For the first time in its history, Pirelli will approach the final round of the Formula One season as sole tyre supplier with the championship yet to be decided, thanks to eight different winners from the season so far – seven of them coming in the first seven races.
Just like last year, the last race of the season will be held at the legendary Interlagos circuit in Sao Paulo, and Pirelli has nominated the P Zero Silver hard tyre and P Zero White medium tyre for the title decider.
Interlagos is one of the shortest but also one of the most technically challenging circuits on the calendar of the year, with a 4.309-kilometre lap characterized by fast corners, hairpin bends and dramatic elevation changes.
Turn 14 – the slowest corner of the track – is a good example of some of the technical challenges that Interlagos poses for the tyres: the drivers brake hard while heading uphill and then turning into the corner, before managing wheelspin carefully as they exit the turn.
Just to add to the demands of what is already an extremely complex and busy circuit, the weather at Interlagos is notoriously variable, meaning that the Cinturato Green intermediate and Cinturato Blue full wet tyres could be called into service.
The teams will also have two extra sets of next year’s prototype tyres at their disposal for Friday’s free practice sessions, in order to give them an idea of the characteristics of the 2013 tyres.
The compounds and construction of the slick tyres will be different, so this will be a valuable opportunity for the drivers to prepare for next year.
But with the title fight so closely balanced, many drivers will prefer to concentrate on Brazil: just one of the many crucial strategic decisions that they will have to make over the course of the weekend.
Paul Hembery, Pirelli’s motorsport director says: “We’ll be bringing some of our 2013 prototype tyres to Brazil in order for the teams to get a taste of them during free practice.
With no testing until February otherwise, this will be an extremely valuable opportunity for them to see what our new tyres are like as they finalise their 2013 cars – so let’s hope that it doesn’t rain on Friday!
Both the compounds and construction will be different, which means that the characteristics of the new tyres will be altered, with a wider working range and some compounds that are slightly more aggressive.
We’ve yet to finalise where exactly all the compounds will sit in relation to each other, which is why we are calling the tyre to be used in Brazil a ‘prototype’ rather than giving it a specific nomination, but it will be very representative of our general design philosophy next year.
We’re looking forward to hearing the feedback from the teams about it, and of course sending our 2012 tyres out in style at what is usually a very demanding and thrilling race in Brazil, watched by some of the most passionate and welcoming fans in the world.”
Bruno Senna (Williams F1 Team): “Interlagos is a tough track for the tyres because you have quite a few traction zones that put lateral loads on the tyres and most of these traction zones are coming from low speed corners.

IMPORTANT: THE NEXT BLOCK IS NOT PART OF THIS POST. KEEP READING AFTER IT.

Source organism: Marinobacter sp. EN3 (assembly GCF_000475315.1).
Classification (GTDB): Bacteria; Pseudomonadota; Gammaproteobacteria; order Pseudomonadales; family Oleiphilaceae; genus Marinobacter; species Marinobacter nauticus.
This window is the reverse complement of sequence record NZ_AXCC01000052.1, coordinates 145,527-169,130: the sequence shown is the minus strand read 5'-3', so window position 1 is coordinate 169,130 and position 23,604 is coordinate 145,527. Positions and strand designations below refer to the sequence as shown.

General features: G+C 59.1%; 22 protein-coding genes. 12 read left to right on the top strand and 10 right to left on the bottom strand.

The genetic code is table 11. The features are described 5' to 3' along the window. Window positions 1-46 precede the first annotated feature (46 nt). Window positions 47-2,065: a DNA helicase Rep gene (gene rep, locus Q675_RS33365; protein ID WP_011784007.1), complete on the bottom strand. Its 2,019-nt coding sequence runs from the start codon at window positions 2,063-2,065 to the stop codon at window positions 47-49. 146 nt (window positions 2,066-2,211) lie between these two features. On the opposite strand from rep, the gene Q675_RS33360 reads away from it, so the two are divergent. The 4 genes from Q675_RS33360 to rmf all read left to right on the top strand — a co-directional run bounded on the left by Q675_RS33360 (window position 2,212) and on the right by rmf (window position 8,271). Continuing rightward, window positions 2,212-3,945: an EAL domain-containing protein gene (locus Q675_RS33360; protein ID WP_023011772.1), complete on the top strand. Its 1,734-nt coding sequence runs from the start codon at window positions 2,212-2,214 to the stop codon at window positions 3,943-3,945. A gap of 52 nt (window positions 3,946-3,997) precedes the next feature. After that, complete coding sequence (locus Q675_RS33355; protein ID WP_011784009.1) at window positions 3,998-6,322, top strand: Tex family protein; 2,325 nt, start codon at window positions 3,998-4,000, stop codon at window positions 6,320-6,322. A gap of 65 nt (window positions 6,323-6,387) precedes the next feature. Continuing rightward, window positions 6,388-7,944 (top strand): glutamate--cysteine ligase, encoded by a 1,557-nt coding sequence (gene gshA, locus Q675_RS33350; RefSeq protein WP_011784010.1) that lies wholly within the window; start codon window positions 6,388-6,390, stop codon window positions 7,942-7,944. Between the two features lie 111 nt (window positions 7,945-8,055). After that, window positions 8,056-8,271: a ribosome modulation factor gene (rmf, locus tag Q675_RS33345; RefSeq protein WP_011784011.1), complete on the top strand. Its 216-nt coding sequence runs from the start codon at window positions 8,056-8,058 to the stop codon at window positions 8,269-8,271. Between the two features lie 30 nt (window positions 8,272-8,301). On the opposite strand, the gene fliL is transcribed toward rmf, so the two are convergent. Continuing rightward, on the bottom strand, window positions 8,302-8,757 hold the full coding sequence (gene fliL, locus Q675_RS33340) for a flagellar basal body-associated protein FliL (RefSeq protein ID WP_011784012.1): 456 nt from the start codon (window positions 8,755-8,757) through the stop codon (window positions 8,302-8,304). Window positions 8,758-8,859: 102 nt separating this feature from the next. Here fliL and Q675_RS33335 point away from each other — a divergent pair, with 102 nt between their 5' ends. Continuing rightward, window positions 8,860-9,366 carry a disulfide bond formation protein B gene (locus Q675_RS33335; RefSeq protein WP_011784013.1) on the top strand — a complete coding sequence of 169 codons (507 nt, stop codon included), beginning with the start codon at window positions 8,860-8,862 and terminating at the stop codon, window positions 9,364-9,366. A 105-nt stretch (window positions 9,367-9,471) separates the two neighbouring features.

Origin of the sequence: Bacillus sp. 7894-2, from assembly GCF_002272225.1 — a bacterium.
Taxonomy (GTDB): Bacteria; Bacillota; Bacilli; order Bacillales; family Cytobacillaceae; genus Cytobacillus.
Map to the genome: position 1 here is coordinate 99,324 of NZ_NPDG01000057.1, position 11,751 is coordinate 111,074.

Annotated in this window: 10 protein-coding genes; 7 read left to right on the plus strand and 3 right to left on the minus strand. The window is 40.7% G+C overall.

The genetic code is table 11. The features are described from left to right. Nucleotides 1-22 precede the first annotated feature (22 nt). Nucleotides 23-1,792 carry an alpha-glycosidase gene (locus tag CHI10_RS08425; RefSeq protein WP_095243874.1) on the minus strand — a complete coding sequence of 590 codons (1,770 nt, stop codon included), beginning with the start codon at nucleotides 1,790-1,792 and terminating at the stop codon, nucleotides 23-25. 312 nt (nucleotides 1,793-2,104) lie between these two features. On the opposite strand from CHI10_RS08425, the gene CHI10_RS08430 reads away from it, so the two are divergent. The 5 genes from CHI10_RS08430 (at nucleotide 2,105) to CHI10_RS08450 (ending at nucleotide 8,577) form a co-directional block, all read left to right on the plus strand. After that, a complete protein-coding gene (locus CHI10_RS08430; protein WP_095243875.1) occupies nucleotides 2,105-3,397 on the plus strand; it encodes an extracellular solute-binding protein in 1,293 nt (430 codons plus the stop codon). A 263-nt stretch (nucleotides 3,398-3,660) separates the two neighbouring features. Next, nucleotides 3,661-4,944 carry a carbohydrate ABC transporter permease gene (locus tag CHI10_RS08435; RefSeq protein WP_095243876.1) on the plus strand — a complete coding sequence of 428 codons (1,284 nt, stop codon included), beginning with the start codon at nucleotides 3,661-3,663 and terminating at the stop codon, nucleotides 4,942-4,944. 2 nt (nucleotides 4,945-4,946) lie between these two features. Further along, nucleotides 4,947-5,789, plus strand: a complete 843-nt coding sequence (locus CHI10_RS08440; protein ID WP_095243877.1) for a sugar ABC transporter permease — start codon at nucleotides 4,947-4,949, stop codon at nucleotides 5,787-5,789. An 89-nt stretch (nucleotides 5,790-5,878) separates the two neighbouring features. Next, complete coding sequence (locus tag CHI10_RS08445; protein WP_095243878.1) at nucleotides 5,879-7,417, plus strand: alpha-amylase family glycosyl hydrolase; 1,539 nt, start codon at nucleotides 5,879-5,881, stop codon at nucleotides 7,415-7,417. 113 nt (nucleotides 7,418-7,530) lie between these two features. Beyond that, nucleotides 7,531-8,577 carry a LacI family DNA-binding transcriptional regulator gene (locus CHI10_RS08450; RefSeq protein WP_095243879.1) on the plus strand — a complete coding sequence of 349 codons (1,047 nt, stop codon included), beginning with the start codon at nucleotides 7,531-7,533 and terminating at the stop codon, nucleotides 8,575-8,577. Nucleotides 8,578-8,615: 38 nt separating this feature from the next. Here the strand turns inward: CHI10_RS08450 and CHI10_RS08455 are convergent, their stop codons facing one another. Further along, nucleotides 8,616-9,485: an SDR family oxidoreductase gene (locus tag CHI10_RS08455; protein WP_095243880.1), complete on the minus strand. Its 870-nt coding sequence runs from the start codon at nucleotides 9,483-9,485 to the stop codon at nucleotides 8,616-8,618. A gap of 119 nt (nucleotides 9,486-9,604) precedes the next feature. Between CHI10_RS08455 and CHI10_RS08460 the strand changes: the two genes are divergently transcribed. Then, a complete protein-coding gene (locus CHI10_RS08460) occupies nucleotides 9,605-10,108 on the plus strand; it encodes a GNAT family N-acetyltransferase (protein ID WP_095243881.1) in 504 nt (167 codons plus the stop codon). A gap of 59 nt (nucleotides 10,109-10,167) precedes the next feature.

At the same time some of these corners are just flat where you use the DRS and KERS at the same time, so that definitely gives the rear tyres a hard time.
The front tyres have a very easy time in Interlagos: they really don’t do much work. The severity also comes from the fact that the track is bumpy, so they slide even more.
So all these things together put a big stress on the tyres and normally make the race more than a one-stop race because the tyres slide so much.
I am really excited about racing at home again. This is my third time racing in Brazil, but I never raced there before with Formula One. I think it is becoming one of my favourite tracks.
It is so technical but at the same time there is a good vibe from the crowd which really pushes me to try and achieve even more and I think it will be quite special this year.”
Lucas di Grassi, Pirelli’s test driver says: “Interlagos is actually where I started my career in go-karts and it is one of my favourite circuits, with a bit of everything, plenty of elevation changes, and a nice rhythm.
I believe the track has the highest altitude on the F1 calendar, around 700 metres, which has a big influence on both downforce and engine power.
From a tyre point of view, the hard and medium tyre choice should be good. Although the surface is very rough, Interlagos won’t consume a lot of tyres: the corners aren’t so fast and it won’t place as many demands on them as Suzuka, for example.
Also, we have chosen tyres that are more on the conservative side here. The medium will be the fastest tyre and this will probably be best for qualifying.
I suspect it will be a one or two-stop strategy this time. The only unpredictability is the threat of rain but that could make the race even more interesting now that the championship is still wide open.”
Technical tyre notes:
- The track surface in Brazil is notably bumpy, which makes it hard for the tyres to find traction and increases the physical demands on the drivers. The race lasts for 71 laps and last year’s winner, Mark Webber (Red Bull), adopted a three-stop strategy to win by 17 seconds.
- There is a big emphasis on combined traction: the transition when drivers go from braking to putting the power down. Interlagos tends to be light on brakes, so conserving momentum is important.
- The wide variety of high and low speed corners, along with the big elevation changes and high altitude above sea level, mean that it is quite difficult to find the correct aerodynamic set-up and, once more, a good medium-low downforce compromise is needed. The last sector of the lap is one of the most important when it comes to the eventual lap time, so this tends to get prioritised in terms of set-up.